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Tyler Tichelaar, PhD, is the author of King Arthur’s Children: A Study in Fiction and Tradition, The Gothic Wanderer: From Transgression to Redemption, The Children of Arthur historical fantasy series, Haunted Marquette: Ghost Stories from the Queen City, and many other titles. Visit Tyler at www.GothicWanderer.com, www.ChildrenofArthur.com, and www.MarquetteFiction.com.

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Filed under Alexandre Dumas, Classic Gothic Novels, George W.M. Reynolds, revenge tragedies, The Wandering Jew

English Translation Published of Swedish Dracula—Is It a Lost Stoker Manuscript?

I am thrilled to announce the greatly anticipated publication of the Swedish version of Dracula in an English translation. In my opinion, this is the greatest literary event of the twenty-first century, or at the very least, the greatest literary mystery of our time.

The cover of Powers of Darkness reflects the mysterious female counterpart to Dracula in the novel.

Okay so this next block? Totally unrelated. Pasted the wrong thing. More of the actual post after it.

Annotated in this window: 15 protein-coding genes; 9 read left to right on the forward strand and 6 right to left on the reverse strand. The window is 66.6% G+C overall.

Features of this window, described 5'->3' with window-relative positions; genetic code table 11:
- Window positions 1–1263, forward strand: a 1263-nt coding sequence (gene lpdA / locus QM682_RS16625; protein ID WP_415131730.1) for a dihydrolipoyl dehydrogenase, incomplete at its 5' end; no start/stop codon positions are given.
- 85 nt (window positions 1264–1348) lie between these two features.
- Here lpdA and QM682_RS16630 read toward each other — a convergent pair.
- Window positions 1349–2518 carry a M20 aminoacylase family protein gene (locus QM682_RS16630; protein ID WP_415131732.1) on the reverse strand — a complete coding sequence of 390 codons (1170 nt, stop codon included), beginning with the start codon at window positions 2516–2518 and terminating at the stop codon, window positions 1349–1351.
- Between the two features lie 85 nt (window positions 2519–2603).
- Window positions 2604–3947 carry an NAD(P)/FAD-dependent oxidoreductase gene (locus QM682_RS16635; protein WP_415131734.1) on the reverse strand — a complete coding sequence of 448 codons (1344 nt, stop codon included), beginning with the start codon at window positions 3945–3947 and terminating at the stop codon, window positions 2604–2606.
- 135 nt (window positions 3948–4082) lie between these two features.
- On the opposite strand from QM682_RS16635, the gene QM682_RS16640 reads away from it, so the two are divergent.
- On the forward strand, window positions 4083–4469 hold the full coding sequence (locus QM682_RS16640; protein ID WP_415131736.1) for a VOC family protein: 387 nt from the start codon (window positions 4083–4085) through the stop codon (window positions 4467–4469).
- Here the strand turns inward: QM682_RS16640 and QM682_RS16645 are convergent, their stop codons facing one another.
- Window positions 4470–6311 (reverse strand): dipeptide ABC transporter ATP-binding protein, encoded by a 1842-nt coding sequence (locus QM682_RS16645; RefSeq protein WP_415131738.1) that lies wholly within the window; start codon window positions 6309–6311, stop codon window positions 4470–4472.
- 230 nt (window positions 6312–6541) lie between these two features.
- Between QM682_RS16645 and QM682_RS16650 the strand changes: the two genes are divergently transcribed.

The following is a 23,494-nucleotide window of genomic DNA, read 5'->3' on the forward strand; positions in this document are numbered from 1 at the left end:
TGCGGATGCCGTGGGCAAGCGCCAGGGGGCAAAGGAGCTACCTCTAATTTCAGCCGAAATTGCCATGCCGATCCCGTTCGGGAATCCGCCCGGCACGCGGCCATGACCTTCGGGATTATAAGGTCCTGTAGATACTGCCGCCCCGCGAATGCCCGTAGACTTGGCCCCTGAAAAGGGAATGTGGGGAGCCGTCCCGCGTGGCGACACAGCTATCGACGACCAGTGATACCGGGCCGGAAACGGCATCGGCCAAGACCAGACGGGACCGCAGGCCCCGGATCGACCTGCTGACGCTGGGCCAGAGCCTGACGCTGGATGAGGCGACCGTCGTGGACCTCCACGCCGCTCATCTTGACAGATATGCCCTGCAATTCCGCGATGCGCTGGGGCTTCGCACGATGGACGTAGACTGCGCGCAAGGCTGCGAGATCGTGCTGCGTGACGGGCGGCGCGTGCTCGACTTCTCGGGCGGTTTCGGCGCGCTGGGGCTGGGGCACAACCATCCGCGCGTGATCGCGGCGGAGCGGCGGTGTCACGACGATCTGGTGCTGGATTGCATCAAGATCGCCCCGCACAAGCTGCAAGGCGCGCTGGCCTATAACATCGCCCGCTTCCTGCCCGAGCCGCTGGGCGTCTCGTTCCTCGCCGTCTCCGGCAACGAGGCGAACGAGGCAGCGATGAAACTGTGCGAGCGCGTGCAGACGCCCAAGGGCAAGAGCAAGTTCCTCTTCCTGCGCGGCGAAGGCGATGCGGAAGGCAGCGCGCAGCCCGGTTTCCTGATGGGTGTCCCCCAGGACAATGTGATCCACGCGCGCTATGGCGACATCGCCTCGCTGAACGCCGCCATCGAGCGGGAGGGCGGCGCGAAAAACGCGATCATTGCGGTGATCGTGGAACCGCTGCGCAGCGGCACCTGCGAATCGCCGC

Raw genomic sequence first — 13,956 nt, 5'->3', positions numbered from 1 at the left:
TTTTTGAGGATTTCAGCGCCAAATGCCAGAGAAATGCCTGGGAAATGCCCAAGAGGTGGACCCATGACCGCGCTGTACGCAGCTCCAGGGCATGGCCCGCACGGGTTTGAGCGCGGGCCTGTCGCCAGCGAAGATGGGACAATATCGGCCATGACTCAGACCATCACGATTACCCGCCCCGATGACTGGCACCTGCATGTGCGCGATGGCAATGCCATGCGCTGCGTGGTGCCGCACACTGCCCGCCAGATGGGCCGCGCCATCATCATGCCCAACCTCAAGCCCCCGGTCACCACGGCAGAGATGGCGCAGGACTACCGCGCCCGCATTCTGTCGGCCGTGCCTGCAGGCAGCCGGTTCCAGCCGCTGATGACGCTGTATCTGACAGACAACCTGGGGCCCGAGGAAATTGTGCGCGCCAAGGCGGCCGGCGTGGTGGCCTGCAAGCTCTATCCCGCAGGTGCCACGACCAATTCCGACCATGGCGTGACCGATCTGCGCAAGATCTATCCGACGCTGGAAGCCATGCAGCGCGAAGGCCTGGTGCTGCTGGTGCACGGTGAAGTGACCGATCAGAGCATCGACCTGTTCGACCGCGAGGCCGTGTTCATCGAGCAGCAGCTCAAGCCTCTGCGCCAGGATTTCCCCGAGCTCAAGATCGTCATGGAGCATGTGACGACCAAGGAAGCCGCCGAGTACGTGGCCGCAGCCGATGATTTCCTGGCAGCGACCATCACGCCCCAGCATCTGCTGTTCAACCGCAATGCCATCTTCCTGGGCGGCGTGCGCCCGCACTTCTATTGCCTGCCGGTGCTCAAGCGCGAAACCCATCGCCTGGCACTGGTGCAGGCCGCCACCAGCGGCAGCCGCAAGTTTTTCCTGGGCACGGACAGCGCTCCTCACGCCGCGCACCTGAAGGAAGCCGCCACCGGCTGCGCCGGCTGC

Several years ago, I blogged here about the publication of the Icelandic version of Dracula, translated into English as Powers of Darkness. Not long after, it was discovered that another version of Dracula existed in Sweden and the Icelandic version was actually an abridged version of the Swedish translation of Dracula. More surprising is that the Swedish version is significantly longer than Dracula, with the scenes in Dracula’s Castle being much more extensive and shocking. The scenes in England are also significantly different, perhaps most fascinating because they reveal that Dracula is not singlehandedly trying to invade England, but rather he is at the head of an international conspiracy of world leaders to achieve global domination. I won’t say a lot more because I don’t want to spoil anyone’s reading pleasure, other than to warn that Dracula lovers need to prepare to have their minds blown by this Swedish version.